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Weep not for the Blairites

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For the first time in ages, Brexit is not dominating the news. Rather, a possible change in political alliances is breaking with the departure of the 7 Blairite MPs from the Labour party under the banner of “The Independent Group”. It is certainly possible that more Blairite MPs, such as Liz Kendall and Yvette Cooper, will join this group – as it is possible that wet Tory MPs, such as Anna Soubry and Nick Boles, facing deselection will also join them. Many in the press, including on the centre-right, have heaped praise on the defecting Labour MPs. That praise is misplaced.

Clearly, many of the Labour moderates deserve our sympathy. Jeremy Corbyn and John McDonnell are crazed communists and their followers are often vitriolic anti-Semities. Luciana Berger is one to particularly feel sorry for – she had been active in Labour politics since her adolescence and has seemingly been forced out of the party by virtue of being Jewish – and she even has been heavily harassed while 8 months pregnant. It must be heart-breaking for many good willed people to see their party taken over by anti-Western fanatics. I think of Frank Field in particular – the (non-Blairite) MP who devoted his life to the poor to only be pushed out by the new order. It is a sad day for Labour when Derek Hatton is acceptable and Frank Field is not.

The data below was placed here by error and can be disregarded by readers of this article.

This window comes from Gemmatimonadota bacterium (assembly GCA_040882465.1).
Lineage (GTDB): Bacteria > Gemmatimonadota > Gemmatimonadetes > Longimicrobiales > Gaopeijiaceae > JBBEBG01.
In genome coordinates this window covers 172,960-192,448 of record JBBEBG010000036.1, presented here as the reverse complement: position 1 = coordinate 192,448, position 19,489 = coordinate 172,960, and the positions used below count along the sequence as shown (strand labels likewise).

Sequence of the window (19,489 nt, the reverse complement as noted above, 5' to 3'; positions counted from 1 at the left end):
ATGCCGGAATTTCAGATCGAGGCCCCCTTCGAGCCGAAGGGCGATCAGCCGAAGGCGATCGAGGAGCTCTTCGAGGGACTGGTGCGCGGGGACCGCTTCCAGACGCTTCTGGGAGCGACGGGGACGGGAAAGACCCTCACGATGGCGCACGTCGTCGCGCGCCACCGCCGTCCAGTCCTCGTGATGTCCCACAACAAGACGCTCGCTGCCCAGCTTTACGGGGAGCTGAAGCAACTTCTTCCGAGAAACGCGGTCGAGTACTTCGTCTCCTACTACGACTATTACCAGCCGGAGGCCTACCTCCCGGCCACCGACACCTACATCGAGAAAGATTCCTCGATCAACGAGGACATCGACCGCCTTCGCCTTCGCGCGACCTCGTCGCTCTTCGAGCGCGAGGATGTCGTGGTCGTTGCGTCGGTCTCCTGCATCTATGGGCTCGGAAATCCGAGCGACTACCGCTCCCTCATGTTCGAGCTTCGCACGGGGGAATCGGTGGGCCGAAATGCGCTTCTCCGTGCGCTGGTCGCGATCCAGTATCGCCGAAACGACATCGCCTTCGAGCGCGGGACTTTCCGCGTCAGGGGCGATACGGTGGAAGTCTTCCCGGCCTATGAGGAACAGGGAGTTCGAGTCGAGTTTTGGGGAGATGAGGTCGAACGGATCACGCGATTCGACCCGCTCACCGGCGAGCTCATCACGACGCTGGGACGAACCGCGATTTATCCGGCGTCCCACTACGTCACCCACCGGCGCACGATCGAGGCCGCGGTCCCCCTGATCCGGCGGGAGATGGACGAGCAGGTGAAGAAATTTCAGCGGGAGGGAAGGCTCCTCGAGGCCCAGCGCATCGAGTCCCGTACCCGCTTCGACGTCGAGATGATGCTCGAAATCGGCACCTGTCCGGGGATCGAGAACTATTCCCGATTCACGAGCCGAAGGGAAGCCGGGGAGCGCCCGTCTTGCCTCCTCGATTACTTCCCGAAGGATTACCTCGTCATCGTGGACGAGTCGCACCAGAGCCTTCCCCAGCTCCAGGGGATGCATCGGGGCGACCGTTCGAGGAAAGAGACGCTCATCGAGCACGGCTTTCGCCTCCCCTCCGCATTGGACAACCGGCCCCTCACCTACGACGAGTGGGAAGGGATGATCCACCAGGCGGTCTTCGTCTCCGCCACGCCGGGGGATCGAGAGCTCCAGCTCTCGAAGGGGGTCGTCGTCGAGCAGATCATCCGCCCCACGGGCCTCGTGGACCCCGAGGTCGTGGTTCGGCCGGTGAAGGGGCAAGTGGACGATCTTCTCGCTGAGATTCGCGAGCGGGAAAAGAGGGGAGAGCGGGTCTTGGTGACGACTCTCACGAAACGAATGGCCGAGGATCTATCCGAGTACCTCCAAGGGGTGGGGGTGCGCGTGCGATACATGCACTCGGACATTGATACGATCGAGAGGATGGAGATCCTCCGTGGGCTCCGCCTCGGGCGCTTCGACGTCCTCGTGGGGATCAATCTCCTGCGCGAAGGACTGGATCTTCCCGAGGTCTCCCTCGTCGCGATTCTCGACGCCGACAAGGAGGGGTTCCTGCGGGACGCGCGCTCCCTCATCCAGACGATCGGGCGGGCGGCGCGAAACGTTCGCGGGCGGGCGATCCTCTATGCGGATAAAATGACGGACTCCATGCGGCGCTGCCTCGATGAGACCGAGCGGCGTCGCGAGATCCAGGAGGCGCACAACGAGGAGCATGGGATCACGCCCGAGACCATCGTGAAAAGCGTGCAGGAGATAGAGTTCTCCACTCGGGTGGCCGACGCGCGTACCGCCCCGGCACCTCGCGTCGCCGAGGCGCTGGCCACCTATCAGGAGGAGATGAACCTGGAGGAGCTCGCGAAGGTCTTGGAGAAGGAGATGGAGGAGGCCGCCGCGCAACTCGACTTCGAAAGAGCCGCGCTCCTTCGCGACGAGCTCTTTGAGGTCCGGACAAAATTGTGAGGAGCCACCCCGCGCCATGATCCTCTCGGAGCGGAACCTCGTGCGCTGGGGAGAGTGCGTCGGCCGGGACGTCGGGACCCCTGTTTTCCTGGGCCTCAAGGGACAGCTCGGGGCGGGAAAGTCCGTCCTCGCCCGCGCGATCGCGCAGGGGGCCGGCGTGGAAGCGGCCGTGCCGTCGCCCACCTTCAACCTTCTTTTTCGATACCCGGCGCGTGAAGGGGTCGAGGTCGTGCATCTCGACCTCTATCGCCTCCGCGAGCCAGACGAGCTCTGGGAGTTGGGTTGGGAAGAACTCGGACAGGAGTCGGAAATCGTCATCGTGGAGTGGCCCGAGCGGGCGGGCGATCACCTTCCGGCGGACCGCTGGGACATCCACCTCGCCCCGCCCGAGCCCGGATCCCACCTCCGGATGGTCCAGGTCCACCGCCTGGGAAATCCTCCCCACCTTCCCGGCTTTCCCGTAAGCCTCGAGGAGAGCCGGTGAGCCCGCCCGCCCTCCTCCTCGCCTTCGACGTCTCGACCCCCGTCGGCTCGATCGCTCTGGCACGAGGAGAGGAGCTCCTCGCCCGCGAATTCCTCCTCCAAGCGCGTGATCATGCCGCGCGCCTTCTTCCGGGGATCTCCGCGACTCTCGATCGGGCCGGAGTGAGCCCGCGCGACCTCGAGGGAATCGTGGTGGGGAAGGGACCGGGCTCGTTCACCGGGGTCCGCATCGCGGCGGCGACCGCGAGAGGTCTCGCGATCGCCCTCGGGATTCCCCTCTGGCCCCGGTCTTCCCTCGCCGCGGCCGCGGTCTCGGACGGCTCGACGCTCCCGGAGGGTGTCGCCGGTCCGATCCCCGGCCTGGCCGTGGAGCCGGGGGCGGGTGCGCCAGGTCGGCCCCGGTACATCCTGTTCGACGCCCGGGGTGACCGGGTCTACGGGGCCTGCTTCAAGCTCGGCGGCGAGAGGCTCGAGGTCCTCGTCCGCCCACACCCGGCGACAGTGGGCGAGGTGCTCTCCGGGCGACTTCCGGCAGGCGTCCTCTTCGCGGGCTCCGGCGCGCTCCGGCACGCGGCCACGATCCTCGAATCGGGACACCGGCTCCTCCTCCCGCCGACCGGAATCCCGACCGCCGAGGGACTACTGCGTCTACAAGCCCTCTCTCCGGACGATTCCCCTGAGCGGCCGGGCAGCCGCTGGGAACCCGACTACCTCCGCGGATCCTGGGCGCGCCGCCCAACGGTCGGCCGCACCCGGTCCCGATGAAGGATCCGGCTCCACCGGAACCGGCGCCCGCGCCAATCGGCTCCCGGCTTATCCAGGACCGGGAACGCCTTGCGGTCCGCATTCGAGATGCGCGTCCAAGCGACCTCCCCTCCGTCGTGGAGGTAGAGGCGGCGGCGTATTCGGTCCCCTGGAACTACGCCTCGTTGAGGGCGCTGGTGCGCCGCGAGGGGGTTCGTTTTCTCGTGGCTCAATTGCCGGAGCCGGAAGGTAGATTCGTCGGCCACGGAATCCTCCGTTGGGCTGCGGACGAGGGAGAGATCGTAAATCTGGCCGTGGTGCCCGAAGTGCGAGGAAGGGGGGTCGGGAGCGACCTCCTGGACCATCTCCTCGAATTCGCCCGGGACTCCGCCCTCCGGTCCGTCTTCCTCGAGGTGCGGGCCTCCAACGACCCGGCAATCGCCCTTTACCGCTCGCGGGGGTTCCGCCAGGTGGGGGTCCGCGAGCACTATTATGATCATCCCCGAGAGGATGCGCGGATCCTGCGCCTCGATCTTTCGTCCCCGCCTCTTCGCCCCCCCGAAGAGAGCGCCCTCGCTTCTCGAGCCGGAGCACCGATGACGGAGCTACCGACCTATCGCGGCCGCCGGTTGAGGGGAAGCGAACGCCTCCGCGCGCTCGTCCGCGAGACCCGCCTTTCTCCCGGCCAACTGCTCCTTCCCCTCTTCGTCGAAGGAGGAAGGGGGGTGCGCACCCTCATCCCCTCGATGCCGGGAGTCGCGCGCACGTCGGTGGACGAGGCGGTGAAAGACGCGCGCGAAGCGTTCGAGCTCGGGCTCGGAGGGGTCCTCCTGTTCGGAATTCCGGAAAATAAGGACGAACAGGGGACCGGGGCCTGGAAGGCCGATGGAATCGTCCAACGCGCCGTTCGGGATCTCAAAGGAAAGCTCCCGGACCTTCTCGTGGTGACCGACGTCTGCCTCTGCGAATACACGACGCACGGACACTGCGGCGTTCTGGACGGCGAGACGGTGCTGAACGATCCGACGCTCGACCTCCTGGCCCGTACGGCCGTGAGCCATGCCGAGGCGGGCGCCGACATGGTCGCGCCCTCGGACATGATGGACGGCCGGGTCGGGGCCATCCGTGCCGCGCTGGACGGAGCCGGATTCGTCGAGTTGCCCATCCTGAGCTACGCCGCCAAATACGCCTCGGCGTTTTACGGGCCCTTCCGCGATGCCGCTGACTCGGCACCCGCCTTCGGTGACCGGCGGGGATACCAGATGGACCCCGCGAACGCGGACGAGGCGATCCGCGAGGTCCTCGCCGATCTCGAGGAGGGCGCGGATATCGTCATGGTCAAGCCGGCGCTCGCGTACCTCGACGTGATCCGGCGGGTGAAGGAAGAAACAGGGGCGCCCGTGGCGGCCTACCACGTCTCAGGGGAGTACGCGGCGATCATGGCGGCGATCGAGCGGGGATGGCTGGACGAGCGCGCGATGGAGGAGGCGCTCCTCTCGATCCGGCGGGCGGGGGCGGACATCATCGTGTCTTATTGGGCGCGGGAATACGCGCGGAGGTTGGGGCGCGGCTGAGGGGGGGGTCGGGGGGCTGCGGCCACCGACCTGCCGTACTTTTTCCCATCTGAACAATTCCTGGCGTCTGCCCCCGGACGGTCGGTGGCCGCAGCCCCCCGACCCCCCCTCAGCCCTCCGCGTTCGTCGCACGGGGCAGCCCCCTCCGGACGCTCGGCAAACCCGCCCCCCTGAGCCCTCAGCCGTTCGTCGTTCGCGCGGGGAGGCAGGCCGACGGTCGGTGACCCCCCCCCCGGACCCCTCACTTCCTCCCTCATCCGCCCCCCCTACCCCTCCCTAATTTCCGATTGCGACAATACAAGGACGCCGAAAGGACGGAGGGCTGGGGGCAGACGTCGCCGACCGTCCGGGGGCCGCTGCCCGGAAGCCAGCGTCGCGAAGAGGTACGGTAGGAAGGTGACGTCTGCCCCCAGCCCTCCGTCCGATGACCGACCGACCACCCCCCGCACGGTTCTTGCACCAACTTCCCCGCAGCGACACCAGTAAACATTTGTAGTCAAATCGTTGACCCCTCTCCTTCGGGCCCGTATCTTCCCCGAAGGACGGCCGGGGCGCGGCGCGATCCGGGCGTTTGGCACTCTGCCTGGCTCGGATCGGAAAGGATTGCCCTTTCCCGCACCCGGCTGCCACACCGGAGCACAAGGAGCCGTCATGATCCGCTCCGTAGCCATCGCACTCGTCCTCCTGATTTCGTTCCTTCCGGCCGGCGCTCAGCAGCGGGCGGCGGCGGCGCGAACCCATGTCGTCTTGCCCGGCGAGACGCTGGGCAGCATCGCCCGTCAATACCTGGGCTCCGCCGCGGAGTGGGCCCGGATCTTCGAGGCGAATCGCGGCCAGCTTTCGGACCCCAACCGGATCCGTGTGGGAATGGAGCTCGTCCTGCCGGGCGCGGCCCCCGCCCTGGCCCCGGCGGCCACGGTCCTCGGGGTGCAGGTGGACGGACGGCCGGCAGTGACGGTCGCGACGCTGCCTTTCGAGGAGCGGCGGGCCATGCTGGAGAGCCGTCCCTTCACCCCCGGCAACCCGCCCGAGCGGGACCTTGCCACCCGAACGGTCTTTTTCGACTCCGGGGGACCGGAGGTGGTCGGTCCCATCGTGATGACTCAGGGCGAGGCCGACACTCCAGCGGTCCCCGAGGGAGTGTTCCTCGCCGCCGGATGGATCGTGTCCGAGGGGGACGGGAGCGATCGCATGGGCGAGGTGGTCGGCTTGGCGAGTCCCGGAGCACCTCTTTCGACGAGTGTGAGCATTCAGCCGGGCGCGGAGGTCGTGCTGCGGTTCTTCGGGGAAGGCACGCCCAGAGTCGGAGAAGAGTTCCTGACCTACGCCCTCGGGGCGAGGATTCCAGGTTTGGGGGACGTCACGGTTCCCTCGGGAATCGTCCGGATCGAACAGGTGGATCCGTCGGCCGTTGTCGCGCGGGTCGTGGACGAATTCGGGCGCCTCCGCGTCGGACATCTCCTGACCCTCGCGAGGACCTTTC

Despite whatever personal sympathies we may have for individual members of Labour, the death of Blairism is long overdue and I welcome its ideological demise. It is true that a Blairite government is better than a Jeremy Corbyn government or even a Harold Wilson one. There were clearly certain advantages to New Labour. Blair and Brown accepted most of Margaret Thatcher’s economic reforms and until the financial crisis avoided tax rises and nationalisations (and Mr. Blair himself was no longer in government by that point). Whatever too the faults of the Iraq War, New Labour did some responsible things in the area of foreign policy – such as the successful interventions in Kosovo and Sierra Leone. However, any positives to come from the New Labour years were completely eclipsed by their attempted transformation of Britain.

New Labour’s detrimental affect on British life cannot be overstated. Blair and his heirs view Britain in absolute contempt and did all they could to fundamentally transform the UK from a proud nation to a social democratic western European nation subservient to the EU. It was New Labour’s constitutional vandalism that took Britain’s institutions from being universally respected to being universally despised.